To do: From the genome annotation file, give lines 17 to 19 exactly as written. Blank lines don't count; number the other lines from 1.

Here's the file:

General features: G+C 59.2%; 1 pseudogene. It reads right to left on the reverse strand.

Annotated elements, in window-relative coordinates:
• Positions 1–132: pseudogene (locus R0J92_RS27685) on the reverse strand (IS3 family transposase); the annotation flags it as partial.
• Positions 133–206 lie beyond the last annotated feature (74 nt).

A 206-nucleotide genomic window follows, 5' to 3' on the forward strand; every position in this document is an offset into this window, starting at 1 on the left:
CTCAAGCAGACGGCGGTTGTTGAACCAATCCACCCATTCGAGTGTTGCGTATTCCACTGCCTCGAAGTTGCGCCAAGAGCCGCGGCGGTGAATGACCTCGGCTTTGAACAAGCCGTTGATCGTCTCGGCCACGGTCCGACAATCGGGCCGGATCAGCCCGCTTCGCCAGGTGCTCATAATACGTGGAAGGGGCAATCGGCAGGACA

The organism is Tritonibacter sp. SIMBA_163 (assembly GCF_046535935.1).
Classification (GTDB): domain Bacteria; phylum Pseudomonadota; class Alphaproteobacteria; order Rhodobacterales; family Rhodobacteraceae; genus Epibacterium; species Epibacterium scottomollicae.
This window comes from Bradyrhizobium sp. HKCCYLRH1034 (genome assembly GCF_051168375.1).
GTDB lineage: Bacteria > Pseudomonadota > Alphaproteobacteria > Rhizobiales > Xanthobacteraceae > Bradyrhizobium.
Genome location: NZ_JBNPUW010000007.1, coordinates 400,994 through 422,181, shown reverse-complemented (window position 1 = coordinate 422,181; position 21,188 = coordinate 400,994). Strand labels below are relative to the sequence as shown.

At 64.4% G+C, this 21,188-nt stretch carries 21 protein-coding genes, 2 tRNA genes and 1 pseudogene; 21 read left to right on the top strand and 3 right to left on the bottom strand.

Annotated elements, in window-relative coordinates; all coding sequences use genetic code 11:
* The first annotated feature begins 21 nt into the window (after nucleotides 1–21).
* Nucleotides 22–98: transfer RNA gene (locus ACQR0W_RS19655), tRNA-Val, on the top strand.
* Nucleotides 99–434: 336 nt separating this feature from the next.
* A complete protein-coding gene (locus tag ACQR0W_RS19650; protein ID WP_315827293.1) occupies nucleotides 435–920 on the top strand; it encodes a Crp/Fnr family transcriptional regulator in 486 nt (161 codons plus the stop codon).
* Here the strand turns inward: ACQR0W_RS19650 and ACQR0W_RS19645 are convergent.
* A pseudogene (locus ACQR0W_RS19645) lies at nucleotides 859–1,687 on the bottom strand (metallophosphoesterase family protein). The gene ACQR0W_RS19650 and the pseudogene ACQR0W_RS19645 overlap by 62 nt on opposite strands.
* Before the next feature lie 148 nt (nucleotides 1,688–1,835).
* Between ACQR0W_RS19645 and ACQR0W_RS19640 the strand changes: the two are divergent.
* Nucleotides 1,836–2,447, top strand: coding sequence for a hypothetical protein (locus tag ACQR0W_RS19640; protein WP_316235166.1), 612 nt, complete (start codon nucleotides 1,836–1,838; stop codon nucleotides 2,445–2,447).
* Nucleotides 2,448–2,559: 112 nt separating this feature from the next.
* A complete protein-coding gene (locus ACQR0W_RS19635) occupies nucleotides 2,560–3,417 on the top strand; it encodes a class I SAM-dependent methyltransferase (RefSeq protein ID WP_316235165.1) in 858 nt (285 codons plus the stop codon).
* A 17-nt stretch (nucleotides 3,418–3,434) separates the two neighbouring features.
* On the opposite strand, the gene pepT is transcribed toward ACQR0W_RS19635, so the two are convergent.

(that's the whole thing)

* A complete protein-coding gene (locus tag ACQR0W_RS19650; protein ID WP_315827293.1) occupies nucleotides 435–920 on the top strand; it encodes a Crp/Fnr family transcriptional regulator in 486 nt (161 codons plus the stop codon).
* Here the strand turns inward: ACQR0W_RS19650 and ACQR0W_RS19645 are convergent.
* A pseudogene (locus ACQR0W_RS19645) lies at nucleotides 859–1,687 on the bottom strand (metallophosphoesterase family protein). The gene ACQR0W_RS19650 and the pseudogene ACQR0W_RS19645 overlap by 62 nt on opposite strands.